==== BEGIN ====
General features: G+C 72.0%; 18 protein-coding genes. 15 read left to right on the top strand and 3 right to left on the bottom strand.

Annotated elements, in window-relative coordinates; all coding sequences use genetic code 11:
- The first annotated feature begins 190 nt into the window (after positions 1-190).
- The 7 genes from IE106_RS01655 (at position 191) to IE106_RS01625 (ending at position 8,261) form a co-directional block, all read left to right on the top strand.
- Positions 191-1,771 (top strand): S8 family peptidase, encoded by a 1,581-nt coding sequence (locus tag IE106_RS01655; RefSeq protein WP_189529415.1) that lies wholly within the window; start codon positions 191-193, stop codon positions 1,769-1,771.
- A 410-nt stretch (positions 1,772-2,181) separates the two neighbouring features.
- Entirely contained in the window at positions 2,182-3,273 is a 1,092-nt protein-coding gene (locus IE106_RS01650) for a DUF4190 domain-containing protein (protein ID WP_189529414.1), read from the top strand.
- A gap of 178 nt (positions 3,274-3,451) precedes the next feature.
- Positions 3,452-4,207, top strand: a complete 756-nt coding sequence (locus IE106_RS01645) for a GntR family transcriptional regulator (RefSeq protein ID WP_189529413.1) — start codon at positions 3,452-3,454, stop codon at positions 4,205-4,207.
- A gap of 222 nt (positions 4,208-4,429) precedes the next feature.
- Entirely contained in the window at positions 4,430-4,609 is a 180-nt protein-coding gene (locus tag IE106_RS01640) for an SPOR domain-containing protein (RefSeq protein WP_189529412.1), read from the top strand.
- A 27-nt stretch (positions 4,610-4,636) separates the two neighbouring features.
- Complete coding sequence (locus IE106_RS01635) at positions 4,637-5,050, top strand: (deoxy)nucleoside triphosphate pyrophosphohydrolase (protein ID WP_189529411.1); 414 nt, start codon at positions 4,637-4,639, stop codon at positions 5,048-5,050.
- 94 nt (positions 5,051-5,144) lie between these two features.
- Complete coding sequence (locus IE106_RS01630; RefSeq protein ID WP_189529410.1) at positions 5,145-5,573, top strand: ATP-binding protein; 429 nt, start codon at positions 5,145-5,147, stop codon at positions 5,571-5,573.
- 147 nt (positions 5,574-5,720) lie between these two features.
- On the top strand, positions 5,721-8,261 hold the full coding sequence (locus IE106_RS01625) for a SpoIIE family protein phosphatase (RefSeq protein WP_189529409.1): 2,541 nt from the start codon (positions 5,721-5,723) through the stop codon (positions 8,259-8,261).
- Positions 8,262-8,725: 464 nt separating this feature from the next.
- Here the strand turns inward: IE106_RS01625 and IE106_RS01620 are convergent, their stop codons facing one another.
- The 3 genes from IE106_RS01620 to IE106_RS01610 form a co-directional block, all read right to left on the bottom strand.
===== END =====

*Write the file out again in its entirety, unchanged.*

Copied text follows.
General features: G+C 72.0%; 18 protein-coding genes. 15 read left to right on the top strand and 3 right to left on the bottom strand.

Annotated elements, in window-relative coordinates; all coding sequences use genetic code 11:
- The first annotated feature begins 190 nt into the window (after positions 1-190).
- The 7 genes from IE106_RS01655 (at position 191) to IE106_RS01625 (ending at position 8,261) form a co-directional block, all read left to right on the top strand.
- Positions 191-1,771 (top strand): S8 family peptidase, encoded by a 1,581-nt coding sequence (locus tag IE106_RS01655; RefSeq protein WP_189529415.1) that lies wholly within the window; start codon positions 191-193, stop codon positions 1,769-1,771.
- A 410-nt stretch (positions 1,772-2,181) separates the two neighbouring features.
- Entirely contained in the window at positions 2,182-3,273 is a 1,092-nt protein-coding gene (locus IE106_RS01650) for a DUF4190 domain-containing protein (protein ID WP_189529414.1), read from the top strand.
- A gap of 178 nt (positions 3,274-3,451) precedes the next feature.
- Positions 3,452-4,207, top strand: a complete 756-nt coding sequence (locus IE106_RS01645) for a GntR family transcriptional regulator (RefSeq protein ID WP_189529413.1) — start codon at positions 3,452-3,454, stop codon at positions 4,205-4,207.
- A gap of 222 nt (positions 4,208-4,429) precedes the next feature.
- Entirely contained in the window at positions 4,430-4,609 is a 180-nt protein-coding gene (locus tag IE106_RS01640) for an SPOR domain-containing protein (RefSeq protein WP_189529412.1), read from the top strand.
- A 27-nt stretch (positions 4,610-4,636) separates the two neighbouring features.
- Complete coding sequence (locus IE106_RS01635) at positions 4,637-5,050, top strand: (deoxy)nucleoside triphosphate pyrophosphohydrolase (protein ID WP_189529411.1); 414 nt, start codon at positions 4,637-4,639, stop codon at positions 5,048-5,050.
- 94 nt (positions 5,051-5,144) lie between these two features.
- Complete coding sequence (locus IE106_RS01630; RefSeq protein ID WP_189529410.1) at positions 5,145-5,573, top strand: ATP-binding protein; 429 nt, start codon at positions 5,145-5,147, stop codon at positions 5,571-5,573.
- 147 nt (positions 5,574-5,720) lie between these two features.
- On the top strand, positions 5,721-8,261 hold the full coding sequence (locus IE106_RS01625) for a SpoIIE family protein phosphatase (RefSeq protein WP_189529409.1): 2,541 nt from the start codon (positions 5,721-5,723) through the stop codon (positions 8,259-8,261).
- Positions 8,262-8,725: 464 nt separating this feature from the next.
- Here the strand turns inward: IE106_RS01625 and IE106_RS01620 are convergent, their stop codons facing one another.
- The 3 genes from IE106_RS01620 to IE106_RS01610 form a co-directional block, all read right to left on the bottom strand.